Eastern Great Lakes
(Amer. Ind. Art. Spring 1993).
Copper & Brass Metalwork
Native Americans in the Northeast traditionally use copper and brass sheet metal to make utensils and tools including pots, spoons, arrow points and pipes, as well as jewelry including tinkling cones, beads, bracelets, and rings. Natives of the Northeast were well acquainted with working indigenous copper long before the invasion by Europeans in the 1500s (Brasser 1978) and rare items were made from the great quantity quantities of copper around Lake Superior in archaic times (Beauchamp 1902). There are also large copper deposits in Virginia, North Carolina, Tennessee, Arizona, New Mexico, and Nova Scotia (Orchard 1975). Twelve ounces of pure copper were obtained from a pound of ore from the French operated copper mine at Port Royal (Josselyn 1972; Lindholdt 1988). But even thousands of years ago, following Native American trade networks, copper tools and ornaments were brought into the New England region (Rainey 1936, Brasser 1978). Small globe-shaped beads of indigenous copper come from New York, Nova Scotia and New Brunswick (Beauchamp 1903, Orchard 1975), and beads from Tennessee made from copper nuggets were hammered thin, rolled, and hammered again into shape, showing distinct layering (Orchard 1975).
Smelted European copper and brass (alloys mainly of copper with smaller amounts of zinc and other elements) reached the central East coast by the 1500s (Brasser 1978). By 1524, the European explorer Verrazzano saw many sheets of worked copper which Natives of New England possessed. "They do not value gold because of its color; they think it the most worthless of all, and rate blue and red above all other colors... the same was true for metals like steel and iron, for many times when we showed them some of our arms, they did not admire them, nor ask for them, but merely examined the workmanship. They did the same with mirrors; they would look at them quickly, and then refuse them, laughing." [Verrazzano 1970]
With the onset of the 1600's the Natives "have also great store of copper, some very red, and some of a pale color: none of them but have chains, earrings, or collars of this metal; they head some of their arrows herewith, much like our broad arrowheads, very workmanly done" (citing John Brereton in Beauchamp 1903). Beauchamp believes that some of this was European metal, the ‘pale copper’ being brass or bronze; though Brereton said that the Native Americans indicated that some of it had been mined on the mainland. Nevertheless, European metals were being worked by Natives along the coast by the year 1600, and some of it had even begun to reach areas of the interior (Beauchamp 1903).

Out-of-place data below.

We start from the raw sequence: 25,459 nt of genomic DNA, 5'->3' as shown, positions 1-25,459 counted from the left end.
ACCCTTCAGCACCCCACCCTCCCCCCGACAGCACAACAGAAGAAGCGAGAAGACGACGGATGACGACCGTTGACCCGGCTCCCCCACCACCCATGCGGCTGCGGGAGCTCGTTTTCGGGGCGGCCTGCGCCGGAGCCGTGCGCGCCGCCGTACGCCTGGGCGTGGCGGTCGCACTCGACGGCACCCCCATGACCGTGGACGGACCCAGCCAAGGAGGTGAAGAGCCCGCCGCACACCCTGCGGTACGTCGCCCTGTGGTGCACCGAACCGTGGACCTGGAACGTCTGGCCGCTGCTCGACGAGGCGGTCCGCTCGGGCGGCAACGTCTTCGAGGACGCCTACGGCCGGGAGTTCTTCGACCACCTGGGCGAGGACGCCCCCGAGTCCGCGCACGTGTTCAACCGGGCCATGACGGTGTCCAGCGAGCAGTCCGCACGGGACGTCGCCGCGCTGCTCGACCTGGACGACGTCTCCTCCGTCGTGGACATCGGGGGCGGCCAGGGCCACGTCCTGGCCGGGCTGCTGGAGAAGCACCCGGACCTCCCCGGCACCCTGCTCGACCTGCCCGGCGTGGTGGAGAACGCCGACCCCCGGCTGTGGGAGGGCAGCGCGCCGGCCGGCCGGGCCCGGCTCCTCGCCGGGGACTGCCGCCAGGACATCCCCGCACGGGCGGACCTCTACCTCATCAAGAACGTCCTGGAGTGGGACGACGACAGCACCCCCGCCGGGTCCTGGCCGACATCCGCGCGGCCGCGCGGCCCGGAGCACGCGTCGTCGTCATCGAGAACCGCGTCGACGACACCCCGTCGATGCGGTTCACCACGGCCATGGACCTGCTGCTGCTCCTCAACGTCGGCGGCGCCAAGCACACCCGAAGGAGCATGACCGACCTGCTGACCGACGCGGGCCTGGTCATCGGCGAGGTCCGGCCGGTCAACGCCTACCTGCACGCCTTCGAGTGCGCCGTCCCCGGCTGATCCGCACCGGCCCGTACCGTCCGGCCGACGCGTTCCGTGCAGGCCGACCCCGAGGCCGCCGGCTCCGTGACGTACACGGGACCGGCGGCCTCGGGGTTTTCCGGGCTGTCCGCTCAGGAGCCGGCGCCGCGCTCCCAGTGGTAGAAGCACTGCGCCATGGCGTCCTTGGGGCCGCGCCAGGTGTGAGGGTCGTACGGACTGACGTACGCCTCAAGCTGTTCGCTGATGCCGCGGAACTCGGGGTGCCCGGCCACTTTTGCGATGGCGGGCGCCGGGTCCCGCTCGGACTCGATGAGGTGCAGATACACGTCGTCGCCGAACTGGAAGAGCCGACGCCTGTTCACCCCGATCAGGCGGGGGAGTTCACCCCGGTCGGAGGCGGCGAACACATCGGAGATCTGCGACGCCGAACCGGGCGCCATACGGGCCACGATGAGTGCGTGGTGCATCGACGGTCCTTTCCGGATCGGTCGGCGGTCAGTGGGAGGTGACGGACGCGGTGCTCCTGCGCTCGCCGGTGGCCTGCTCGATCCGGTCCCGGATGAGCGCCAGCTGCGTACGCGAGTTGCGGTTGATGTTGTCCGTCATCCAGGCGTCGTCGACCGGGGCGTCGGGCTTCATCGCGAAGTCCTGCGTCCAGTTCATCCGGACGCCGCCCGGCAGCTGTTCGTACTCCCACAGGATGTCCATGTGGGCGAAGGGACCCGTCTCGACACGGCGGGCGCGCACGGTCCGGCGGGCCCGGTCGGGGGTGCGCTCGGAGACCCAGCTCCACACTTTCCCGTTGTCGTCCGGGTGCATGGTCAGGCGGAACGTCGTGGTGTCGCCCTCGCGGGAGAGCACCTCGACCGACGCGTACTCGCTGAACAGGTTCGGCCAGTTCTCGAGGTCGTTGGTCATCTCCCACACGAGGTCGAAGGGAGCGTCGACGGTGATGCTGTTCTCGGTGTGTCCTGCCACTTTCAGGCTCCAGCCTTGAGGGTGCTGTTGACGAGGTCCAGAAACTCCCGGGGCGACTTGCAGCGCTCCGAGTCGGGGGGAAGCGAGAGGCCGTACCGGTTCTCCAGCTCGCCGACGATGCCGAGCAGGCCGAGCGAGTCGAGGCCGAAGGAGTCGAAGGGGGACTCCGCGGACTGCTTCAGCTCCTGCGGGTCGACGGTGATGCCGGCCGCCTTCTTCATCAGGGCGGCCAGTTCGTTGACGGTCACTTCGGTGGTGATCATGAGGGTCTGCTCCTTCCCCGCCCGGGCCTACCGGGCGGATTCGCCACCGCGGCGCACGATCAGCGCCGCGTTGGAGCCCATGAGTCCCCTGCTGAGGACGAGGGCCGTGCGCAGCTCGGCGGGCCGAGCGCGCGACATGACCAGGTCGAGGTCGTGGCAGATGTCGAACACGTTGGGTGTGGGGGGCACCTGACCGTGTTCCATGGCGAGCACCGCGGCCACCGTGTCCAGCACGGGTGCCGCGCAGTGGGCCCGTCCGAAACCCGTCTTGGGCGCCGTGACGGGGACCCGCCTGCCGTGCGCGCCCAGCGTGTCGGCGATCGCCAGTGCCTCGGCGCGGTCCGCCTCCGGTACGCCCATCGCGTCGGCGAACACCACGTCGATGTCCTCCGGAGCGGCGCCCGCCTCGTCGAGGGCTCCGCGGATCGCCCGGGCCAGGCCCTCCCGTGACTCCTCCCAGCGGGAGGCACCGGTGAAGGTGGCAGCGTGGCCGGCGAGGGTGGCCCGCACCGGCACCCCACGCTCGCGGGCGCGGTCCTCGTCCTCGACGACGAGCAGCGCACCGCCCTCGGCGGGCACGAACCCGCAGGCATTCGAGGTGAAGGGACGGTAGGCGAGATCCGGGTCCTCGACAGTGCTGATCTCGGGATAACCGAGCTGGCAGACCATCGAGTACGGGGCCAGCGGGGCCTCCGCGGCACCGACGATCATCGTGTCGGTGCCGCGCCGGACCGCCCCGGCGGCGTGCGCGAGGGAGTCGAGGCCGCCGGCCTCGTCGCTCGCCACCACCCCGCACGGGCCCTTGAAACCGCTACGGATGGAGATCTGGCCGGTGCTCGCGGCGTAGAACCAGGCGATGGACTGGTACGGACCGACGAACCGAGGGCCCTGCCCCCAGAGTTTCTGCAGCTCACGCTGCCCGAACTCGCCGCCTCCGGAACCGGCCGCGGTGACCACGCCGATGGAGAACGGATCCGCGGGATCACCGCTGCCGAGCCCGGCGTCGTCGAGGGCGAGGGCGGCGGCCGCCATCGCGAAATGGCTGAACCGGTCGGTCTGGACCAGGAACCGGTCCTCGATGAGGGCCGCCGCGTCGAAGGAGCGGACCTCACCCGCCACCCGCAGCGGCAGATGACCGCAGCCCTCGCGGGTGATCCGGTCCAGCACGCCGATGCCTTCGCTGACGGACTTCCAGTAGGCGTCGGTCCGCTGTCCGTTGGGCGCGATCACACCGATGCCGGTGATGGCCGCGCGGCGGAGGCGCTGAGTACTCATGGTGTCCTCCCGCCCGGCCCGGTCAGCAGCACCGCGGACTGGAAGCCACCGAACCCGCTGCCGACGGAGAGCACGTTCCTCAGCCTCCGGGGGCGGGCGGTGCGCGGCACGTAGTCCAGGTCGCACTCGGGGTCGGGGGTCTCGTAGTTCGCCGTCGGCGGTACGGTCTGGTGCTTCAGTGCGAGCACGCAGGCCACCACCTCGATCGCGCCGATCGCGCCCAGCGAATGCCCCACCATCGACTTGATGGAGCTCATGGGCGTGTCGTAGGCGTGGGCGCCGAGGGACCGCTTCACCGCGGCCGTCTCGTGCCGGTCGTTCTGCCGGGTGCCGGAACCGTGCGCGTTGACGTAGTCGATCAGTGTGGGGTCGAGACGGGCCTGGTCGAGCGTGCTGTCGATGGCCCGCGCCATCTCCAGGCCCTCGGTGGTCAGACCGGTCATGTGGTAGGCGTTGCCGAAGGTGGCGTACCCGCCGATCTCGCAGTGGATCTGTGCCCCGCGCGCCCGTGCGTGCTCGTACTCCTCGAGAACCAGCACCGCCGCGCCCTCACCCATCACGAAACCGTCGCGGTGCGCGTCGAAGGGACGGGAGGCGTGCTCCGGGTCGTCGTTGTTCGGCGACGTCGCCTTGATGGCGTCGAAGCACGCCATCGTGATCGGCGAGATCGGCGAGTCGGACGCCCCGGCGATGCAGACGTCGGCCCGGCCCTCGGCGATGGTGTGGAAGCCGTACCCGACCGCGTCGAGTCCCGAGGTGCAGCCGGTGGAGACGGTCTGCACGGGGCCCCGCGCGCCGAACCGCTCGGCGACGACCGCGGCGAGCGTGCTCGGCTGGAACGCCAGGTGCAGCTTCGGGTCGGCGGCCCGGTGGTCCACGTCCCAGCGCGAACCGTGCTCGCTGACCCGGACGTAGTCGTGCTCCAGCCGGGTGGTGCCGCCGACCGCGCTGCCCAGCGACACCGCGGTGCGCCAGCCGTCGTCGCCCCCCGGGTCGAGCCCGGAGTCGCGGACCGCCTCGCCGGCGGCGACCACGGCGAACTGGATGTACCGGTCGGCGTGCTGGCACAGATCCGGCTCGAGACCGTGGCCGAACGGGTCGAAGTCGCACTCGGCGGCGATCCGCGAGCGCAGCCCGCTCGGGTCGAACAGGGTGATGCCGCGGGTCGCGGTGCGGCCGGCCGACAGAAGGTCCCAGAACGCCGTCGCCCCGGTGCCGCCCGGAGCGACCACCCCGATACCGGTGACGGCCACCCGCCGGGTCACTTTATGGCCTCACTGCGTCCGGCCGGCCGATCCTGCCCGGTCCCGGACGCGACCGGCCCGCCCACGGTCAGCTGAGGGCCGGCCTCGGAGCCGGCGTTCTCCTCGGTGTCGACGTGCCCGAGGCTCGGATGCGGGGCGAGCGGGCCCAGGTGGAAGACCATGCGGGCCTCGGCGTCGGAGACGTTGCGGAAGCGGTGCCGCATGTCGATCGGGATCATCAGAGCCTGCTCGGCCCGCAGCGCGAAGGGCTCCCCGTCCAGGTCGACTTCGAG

Native-made copper and sheet metal items were a valuable commodity which were often traded to Europeans to obtain materials made of iron and steel. John Brereton, while sailing through the Elizabeth Islands off Massachusetts in 1602, mentioned that Natives "offered their fairest collors or chains, for a knife or such like trifle." (Rainey 1936). Coastal Native Americans helped Gosnold find the products he sought by offering European traders native-made items including copper pipes, in exchange for knifes, hatchets, and other items (Vaughan 1979).
Copper items on the coast from the Massachusetts to Maine southern Maine could have been traded from French and Basque fishermen who traveled here before 1600 (Beauchamp 1903, Rainey 1936). Narragansett, Wampanoag and other Natives of New England were often buried with items of copper or brass received through trade (Simmons 1970, Gibson 1980). The Micmac in the 1600s show a recognition of the working characteristics of metal when a man took a corroded kettle from a grave and struck against it to demonstrate that the kettle no longer made a sound "because it is dead, and its soul has gone to the land where the souls of kettles are accustomed to go" (Simmons 1970).
By the late 1600’s Native Americans in New England preferred kettles of brass, copper, or iron, to those made of clay by Native Americans (Gookin 1970); but not necessarily valued for their intended European purpose of cooking. By 1634, iron pots were preferred for cooking more than brass (Wood 1865); iron and steel tools made those of copper and stone obsolete (Jennings 1976). Although some sheet metal items were manufactured in Europe, many other copper and brass objects were worked up from broken kettles (Beauchamp 1903). These kettles and other European items were so valuable to Natives mainly because they could produce so many new objects from the recycled sheet metal.
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